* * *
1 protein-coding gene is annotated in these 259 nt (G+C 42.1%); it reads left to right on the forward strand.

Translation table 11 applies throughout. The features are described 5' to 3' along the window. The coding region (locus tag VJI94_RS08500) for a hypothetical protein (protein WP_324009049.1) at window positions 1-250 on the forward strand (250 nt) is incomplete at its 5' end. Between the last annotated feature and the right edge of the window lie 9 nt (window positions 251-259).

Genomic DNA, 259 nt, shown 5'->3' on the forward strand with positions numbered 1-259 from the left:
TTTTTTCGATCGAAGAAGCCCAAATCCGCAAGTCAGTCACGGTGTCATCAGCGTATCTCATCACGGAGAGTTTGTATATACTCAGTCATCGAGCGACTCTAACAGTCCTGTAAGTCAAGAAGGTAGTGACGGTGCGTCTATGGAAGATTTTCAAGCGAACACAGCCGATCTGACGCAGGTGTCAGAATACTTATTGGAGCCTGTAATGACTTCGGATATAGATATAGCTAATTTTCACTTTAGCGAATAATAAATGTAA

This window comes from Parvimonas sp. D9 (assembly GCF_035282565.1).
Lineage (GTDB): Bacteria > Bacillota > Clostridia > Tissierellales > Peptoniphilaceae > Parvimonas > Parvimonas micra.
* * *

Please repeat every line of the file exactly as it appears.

1 protein-coding gene is annotated in these 259 nt (G+C 42.1%); it reads left to right on the forward strand.

Translation table 11 applies throughout. The features are described 5' to 3' along the window. The coding region (locus tag VJI94_RS08500) for a hypothetical protein (protein WP_324009049.1) at window positions 1-250 on the forward strand (250 nt) is incomplete at its 5' end. Between the last annotated feature and the right edge of the window lie 9 nt (window positions 251-259).

Genomic DNA, 259 nt, shown 5'->3' on the forward strand with positions numbered 1-259 from the left:
TTTTTTCGATCGAAGAAGCCCAAATCCGCAAGTCAGTCACGGTGTCATCAGCGTATCTCATCACGGAGAGTTTGTATATACTCAGTCATCGAGCGACTCTAACAGTCCTGTAAGTCAAGAAGGTAGTGACGGTGCGTCTATGGAAGATTTTCAAGCGAACACAGCCGATCTGACGCAGGTGTCAGAATACTTATTGGAGCCTGTAATGACTTCGGATATAGATATAGCTAATTTTCACTTTAGCGAATAATAAATGTAA

This window comes from Parvimonas sp. D9 (assembly GCF_035282565.1).
Lineage (GTDB): Bacteria > Bacillota > Clostridia > Tissierellales > Peptoniphilaceae > Parvimonas > Parvimonas micra.